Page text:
It seems that embattled former Nissan CEO Carlos Ghosn is keen to add more chapters to the inevitable Netflix or Amazon Prime series about his incredible split with the company he once led.
Following his successful Hollywood escape plot to escape trial to become a fugitive hiding in Lebanon’s amnesty, Ghosn has held numerous interviews with the media where he’s keenly talked about Nissan’s decline.
In his latest interview with Fox Business, Ghosn has reiterated that Nissan is on a decline, labelling the Japanese firm “boring” and “mediocre”. The interview comes as the former chief exec promotes his upcoming book, Broken Alliances.
“Nissan came back to what it was in 1999, unfortunately, after 19 years of work, as a boring and mediocre car company, which is going to be struggling to try to find its place in the car industry,” he said.
“We were building a system where [Nissan] would be a part of something completely new with a lot of technical innovation.”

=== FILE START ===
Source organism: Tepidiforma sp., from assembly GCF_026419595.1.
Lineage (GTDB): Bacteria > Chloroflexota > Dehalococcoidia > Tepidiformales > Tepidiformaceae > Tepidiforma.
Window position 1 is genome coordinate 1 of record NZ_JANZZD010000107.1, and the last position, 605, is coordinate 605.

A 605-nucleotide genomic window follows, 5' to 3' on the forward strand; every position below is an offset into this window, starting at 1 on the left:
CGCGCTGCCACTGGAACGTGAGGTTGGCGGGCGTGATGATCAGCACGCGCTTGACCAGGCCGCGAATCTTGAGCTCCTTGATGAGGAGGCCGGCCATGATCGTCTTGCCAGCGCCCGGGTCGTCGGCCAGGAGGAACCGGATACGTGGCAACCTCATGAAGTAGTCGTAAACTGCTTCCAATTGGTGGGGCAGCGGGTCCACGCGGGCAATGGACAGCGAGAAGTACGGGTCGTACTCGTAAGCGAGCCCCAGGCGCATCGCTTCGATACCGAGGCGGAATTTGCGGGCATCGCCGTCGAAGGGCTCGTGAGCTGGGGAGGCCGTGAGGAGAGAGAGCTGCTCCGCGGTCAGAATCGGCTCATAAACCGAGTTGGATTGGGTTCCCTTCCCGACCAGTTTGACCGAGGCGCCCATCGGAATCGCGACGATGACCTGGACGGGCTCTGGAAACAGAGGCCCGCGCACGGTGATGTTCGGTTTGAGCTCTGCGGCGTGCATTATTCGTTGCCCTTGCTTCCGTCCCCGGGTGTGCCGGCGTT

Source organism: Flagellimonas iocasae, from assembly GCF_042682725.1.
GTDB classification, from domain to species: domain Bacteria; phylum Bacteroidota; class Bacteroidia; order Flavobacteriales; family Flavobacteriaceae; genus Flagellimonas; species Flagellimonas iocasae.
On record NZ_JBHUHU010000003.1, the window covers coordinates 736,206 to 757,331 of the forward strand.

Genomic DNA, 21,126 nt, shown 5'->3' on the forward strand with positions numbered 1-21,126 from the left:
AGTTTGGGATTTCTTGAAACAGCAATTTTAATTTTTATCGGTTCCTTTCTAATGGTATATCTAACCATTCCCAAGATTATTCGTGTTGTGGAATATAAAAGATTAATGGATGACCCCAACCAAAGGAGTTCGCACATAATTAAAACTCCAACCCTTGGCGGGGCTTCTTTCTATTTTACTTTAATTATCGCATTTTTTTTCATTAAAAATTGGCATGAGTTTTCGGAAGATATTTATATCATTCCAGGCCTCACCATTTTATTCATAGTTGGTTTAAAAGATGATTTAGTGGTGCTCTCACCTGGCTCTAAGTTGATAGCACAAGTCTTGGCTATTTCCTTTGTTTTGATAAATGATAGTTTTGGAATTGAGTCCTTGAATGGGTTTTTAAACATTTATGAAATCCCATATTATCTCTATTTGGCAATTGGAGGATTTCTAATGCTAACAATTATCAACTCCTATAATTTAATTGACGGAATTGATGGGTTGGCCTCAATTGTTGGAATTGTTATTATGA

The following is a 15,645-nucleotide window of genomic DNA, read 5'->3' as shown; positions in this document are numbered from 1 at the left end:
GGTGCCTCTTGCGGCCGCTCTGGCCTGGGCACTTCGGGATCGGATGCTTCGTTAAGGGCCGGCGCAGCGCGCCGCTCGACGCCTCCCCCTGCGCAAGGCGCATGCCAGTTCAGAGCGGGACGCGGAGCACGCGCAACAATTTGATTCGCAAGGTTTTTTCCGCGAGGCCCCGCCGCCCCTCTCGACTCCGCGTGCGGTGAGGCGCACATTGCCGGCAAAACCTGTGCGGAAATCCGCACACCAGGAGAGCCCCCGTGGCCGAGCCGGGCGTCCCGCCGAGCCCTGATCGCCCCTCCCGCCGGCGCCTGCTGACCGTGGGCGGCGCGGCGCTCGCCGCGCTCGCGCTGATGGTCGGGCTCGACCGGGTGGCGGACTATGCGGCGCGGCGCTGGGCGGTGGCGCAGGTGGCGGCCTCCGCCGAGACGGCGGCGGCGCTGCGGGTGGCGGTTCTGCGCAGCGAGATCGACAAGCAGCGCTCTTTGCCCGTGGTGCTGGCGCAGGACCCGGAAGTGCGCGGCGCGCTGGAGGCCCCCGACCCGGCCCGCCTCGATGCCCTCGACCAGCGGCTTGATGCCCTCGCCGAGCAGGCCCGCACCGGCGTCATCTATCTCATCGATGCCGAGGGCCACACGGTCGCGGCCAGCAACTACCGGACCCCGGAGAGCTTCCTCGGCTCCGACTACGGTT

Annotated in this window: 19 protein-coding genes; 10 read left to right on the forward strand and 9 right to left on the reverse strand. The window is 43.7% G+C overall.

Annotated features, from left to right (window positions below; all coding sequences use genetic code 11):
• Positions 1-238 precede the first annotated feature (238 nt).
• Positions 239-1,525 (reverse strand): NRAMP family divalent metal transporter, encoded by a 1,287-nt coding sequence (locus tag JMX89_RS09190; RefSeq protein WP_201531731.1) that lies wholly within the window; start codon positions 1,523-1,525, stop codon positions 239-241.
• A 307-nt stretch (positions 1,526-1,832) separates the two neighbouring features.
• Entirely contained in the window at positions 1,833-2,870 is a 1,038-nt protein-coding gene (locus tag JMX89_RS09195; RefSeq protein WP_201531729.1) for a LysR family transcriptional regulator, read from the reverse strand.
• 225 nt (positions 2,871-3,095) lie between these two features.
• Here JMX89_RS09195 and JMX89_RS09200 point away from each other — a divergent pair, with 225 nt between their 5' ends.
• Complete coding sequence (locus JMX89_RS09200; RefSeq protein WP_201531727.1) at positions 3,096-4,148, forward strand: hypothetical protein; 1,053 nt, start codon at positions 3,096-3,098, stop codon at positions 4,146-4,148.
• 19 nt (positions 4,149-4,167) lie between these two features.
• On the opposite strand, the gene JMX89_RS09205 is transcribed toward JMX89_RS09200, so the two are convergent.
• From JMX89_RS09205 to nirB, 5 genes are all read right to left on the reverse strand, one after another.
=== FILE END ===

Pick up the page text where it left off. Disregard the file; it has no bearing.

Ghosn says that his new book will tell his side of the story, presumably arguing that Nissan’s side of the story (the one that says he’s guilty of financial misconduct charges) is incorrect.
“The Japanese government and some Japanese executives thought that this balance existing between the French and the Japanese in this alliance would not be respected. […] The French government was acting in a way to have a much bigger share in their say of this alliance,” he said.
“This is the kind of plot organized by people where at the end of the day you discover there is no winner. Japan lost its reputation. The French lost. Nissan lost, Renault lost, Mitsubishi lost, the shareholders lost.”
Ghosn added that Nissan’s former executive vice president Greg Kelly is still “a hostage of the system”. Kelly is on trial for allegedly turning a blind eye to Ghosn’s ‘compensation’.
“[Kelly is still] being tried on a single charge of complicity. It’s a joke,” he said.
“He’s still waiting for a judgment decision that I understand will take place in March 2022, which is three years after the arrest, just to tell you how artificial this move was in order to stop the merger and development of this group of companies.”